I’ve been reading about how effective Twitter can be for activist mobilization and other group engagement goals; and I don’t want to wholesale diss something of which I have little direct knowledge.  But I think often about what Annie Dillard says: How we spend our days is, of course, how we spend our lives.  Doesn’t even the word “twitter” imply that it’s an activity meant to be more peripheral than central in a life?  Does one really want to twitter one’s life away?  (I understand that celebrities now hire personal Twitterers — that, in fact, there are many people out there who Twitter all the day long.)

I was thinking recently — as pundits speculate on the nature of “Obamaism” as it evolves and unfolds here and abroad — that our fair President seems to be staking out a rather ambitious transformative vision for, yes, CHANGE: the core of which seems to be this idea that healthy capitalism need not equal excess.  That an economy and a society can be built on creating and consuming things, but not to the point of addiction.  I’m not sure if, in the midst of the myriad massive programs and initiatives the Obama administration rolls out daily, we are able to fully appreciate just how radical — how fundamental to everything that shapes how we live — a vision this is.  

So Twitter as an activity which is productive but not excessive, and not an addiction.  Such a simple notion and yet… the American sense of healthy proportion has really gone awry over the last few decades.  We’ve come to take for granted that when it comes to a good business idea, if it’s working, if people will pay for it, then make it BIG, make it OBSESSIVE.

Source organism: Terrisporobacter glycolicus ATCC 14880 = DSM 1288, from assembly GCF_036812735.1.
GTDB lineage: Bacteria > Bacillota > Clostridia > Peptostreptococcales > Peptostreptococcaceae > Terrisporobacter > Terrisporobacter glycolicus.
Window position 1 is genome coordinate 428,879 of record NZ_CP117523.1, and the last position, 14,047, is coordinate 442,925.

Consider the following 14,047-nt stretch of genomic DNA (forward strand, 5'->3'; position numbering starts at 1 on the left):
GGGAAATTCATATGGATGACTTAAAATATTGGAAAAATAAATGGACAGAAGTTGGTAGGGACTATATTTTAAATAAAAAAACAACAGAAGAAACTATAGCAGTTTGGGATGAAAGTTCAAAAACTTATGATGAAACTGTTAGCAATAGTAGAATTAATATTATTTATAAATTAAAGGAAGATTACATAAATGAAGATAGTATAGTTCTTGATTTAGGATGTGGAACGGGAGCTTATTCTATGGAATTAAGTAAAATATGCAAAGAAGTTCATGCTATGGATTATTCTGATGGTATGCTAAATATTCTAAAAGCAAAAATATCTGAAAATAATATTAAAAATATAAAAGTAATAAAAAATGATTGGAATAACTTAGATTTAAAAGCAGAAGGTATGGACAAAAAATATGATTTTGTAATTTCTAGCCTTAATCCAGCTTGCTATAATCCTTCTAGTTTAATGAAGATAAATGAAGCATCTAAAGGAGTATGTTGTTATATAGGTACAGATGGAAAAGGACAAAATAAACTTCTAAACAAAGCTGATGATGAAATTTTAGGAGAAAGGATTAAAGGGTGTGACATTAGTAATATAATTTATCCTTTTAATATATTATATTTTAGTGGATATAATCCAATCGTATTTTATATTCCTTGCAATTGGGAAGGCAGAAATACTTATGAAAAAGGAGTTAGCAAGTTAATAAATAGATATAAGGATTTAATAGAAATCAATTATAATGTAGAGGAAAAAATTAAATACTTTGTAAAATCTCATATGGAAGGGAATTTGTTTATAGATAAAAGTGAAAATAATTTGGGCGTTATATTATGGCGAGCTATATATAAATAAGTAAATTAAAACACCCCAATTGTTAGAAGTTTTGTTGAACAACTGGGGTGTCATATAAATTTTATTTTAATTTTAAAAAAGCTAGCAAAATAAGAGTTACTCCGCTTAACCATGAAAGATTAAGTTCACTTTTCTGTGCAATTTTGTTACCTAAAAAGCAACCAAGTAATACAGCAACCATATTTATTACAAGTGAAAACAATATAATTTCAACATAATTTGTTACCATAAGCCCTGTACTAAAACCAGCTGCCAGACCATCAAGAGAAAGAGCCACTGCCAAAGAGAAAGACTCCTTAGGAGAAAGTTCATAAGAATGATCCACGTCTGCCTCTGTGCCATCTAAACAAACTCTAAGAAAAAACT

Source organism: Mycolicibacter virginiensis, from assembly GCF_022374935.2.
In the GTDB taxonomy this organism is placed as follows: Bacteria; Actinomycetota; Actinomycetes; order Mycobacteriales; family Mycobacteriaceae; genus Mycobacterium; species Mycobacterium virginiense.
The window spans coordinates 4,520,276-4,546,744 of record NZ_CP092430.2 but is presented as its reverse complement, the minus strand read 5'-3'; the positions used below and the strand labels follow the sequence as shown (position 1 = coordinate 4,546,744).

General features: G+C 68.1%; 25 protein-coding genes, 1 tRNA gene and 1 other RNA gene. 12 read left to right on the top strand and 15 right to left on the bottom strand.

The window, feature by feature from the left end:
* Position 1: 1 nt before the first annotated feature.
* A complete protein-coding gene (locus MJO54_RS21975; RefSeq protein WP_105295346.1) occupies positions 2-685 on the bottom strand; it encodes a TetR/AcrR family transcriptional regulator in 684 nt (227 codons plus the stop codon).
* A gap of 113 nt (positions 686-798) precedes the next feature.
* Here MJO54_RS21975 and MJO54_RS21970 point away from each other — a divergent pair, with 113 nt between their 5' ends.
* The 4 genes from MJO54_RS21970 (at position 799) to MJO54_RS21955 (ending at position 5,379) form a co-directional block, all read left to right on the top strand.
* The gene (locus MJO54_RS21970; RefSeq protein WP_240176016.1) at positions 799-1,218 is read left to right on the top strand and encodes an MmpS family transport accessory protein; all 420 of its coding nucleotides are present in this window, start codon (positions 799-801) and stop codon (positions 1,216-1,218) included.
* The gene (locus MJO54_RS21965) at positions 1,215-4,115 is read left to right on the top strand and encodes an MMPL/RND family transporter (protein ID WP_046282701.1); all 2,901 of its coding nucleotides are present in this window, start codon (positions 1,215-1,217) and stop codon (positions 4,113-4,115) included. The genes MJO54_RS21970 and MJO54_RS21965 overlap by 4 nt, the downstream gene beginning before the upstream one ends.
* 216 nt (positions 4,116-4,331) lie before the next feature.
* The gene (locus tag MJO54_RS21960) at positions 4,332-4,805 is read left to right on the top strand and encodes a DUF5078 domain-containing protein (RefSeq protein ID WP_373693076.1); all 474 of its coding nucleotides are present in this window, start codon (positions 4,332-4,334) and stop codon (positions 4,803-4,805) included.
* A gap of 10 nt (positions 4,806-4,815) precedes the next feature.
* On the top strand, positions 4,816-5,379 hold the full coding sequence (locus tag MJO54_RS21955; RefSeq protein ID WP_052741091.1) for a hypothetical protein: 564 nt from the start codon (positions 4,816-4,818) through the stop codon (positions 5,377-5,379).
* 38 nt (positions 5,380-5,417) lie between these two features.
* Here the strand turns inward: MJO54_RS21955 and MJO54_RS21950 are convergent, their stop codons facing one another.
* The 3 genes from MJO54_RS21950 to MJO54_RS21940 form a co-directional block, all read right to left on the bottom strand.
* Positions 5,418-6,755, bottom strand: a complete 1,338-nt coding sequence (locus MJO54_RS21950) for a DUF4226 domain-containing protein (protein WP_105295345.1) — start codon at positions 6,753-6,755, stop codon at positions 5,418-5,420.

As always, God bless, and God help, Mr. Obama.

2 April 2009

It continues to amaze me how quickly our sense of the words “long” and “short” are changing.

Blogging is now considered “long-form” — in contrast to Twitter and other micro-blogging formats; and at The Millions, Max Magee reflects on six years of what’s now perceived as “ponderous” blogging.

I guess that’s all I have to say about that.

20 February 20009

So I’m recovering from yesterday’s post, still considering the apparent fact that not only is the novel dead (passé, at the least), but blogging’s got one foot in the grave as well.  The”now” now, the “it,” is micro-blogging.

I’ve not Twittered, but I’ve observed and tried out the Facebook “status update”:  Sonya is surfing Amazon, one might write on her Facebook homepage, for all her “friends” to see.  Sonya is combing her dog for fleas.  Sonya is off to bed now, good night!  The updates I love-to-hate are the ones which simultaneously thumb their noses and make poetry of Facebook’s default (passive) “is” in the posting box:  Jill is Puerto Rico!  Jane is every day is a winding road!

I have my doubts about a story-in-micro-blog-fragments, a la Goodreads.com; but who knows, the haiku form has flourished and inspired verses of depth and breadth and mystery for centuries.  

But the greater literary potential of the micro-blog, I think, might be found in Virginia Woolf’s notion of “moments of being” (from her book of the same title).  Moments of being are those flashes of insight, of heightened spiritual and sensual awareness, which grace us from time to time in the midst of lives which are comprised mostly of “non-being” — that greater part of life which is “not lived consciously,” but instead embedded in “a kind of nondescript cotton wool.”  Artists may experience moments of being as they work, or as inspiration to work (we writers keep our notebooks on hand for just this purpose).

And now, Facebookers-and-Twitterers-all can take moments out of the day for “being.”  How about suggesting to Facebook to replace the default “is” with a moment-of-being verb like wonders or envisions, sensory verbs like sees, hears, feels, hungers.  In that Facebook world, I might actually read all my news feeds.

19 February 2009

Goodreads.com is having a micro-blogging writing contest:

The novel is passé. The short story is outmoded. Even Lonelygirl15’s videoblog is yesterday’s news. The new medium of creativity is the status update. Aficionados of Twitter and Facebook understand the power of instant communication. We’re taking it one step further: Can you tell your friends a story using only your Goodreads status updates?

I am a little speechless.  More on this as I micro-process it in my micro-mind.